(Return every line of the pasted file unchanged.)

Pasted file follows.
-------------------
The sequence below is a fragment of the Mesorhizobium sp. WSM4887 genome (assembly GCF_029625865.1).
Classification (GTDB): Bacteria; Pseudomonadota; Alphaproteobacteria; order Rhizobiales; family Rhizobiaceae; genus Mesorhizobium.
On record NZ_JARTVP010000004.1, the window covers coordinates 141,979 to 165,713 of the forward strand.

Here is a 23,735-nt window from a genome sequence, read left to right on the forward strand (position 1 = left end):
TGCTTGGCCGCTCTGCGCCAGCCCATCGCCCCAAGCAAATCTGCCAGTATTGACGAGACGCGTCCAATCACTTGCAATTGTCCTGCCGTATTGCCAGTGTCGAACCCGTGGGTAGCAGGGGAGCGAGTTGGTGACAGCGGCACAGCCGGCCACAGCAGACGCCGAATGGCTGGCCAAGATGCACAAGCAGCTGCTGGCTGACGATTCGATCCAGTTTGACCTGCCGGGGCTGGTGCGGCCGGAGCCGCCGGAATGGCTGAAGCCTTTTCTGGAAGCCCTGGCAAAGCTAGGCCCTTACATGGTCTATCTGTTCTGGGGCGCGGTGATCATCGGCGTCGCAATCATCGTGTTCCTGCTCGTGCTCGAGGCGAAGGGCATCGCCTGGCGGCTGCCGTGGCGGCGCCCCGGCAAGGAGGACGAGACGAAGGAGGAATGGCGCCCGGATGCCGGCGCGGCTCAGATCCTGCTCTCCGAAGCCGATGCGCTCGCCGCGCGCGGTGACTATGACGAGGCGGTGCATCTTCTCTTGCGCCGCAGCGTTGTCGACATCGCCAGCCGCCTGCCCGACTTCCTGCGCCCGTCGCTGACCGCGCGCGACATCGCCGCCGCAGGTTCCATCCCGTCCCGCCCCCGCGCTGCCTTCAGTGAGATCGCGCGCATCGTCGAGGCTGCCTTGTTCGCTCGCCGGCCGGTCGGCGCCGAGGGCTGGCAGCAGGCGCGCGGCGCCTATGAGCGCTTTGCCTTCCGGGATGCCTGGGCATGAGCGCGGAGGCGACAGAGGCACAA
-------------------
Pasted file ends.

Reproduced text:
The sequence below is a fragment of the Mesorhizobium sp. WSM4887 genome (assembly GCF_029625865.1).
Classification (GTDB): Bacteria; Pseudomonadota; Alphaproteobacteria; order Rhizobiales; family Rhizobiaceae; genus Mesorhizobium.
On record NZ_JARTVP010000004.1, the window covers coordinates 141,979 to 165,713 of the forward strand.

Here is a 23,735-nt window from a genome sequence, read left to right on the forward strand (position 1 = left end):
TGCTTGGCCGCTCTGCGCCAGCCCATCGCCCCAAGCAAATCTGCCAGTATTGACGAGACGCGTCCAATCACTTGCAATTGTCCTGCCGTATTGCCAGTGTCGAACCCGTGGGTAGCAGGGGAGCGAGTTGGTGACAGCGGCACAGCCGGCCACAGCAGACGCCGAATGGCTGGCCAAGATGCACAAGCAGCTGCTGGCTGACGATTCGATCCAGTTTGACCTGCCGGGGCTGGTGCGGCCGGAGCCGCCGGAATGGCTGAAGCCTTTTCTGGAAGCCCTGGCAAAGCTAGGCCCTTACATGGTCTATCTGTTCTGGGGCGCGGTGATCATCGGCGTCGCAATCATCGTGTTCCTGCTCGTGCTCGAGGCGAAGGGCATCGCCTGGCGGCTGCCGTGGCGGCGCCCCGGCAAGGAGGACGAGACGAAGGAGGAATGGCGCCCGGATGCCGGCGCGGCTCAGATCCTGCTCTCCGAAGCCGATGCGCTCGCCGCGCGCGGTGACTATGACGAGGCGGTGCATCTTCTCTTGCGCCGCAGCGTTGTCGACATCGCCAGCCGCCTGCCCGACTTCCTGCGCCCGTCGCTGACCGCGCGCGACATCGCCGCCGCAGGTTCCATCCCGTCCCGCCCCCGCGCTGCCTTCAGTGAGATCGCGCGCATCGTCGAGGCTGCCTTGTTCGCTCGCCGGCCGGTCGGCGCCGAGGGCTGGCAGCAGGCGCGCGGCGCCTATGAGCGCTTTGCCTTCCGGGATGCCTGGGCATGAGCGCGGAGGCGACAGAGGCACAA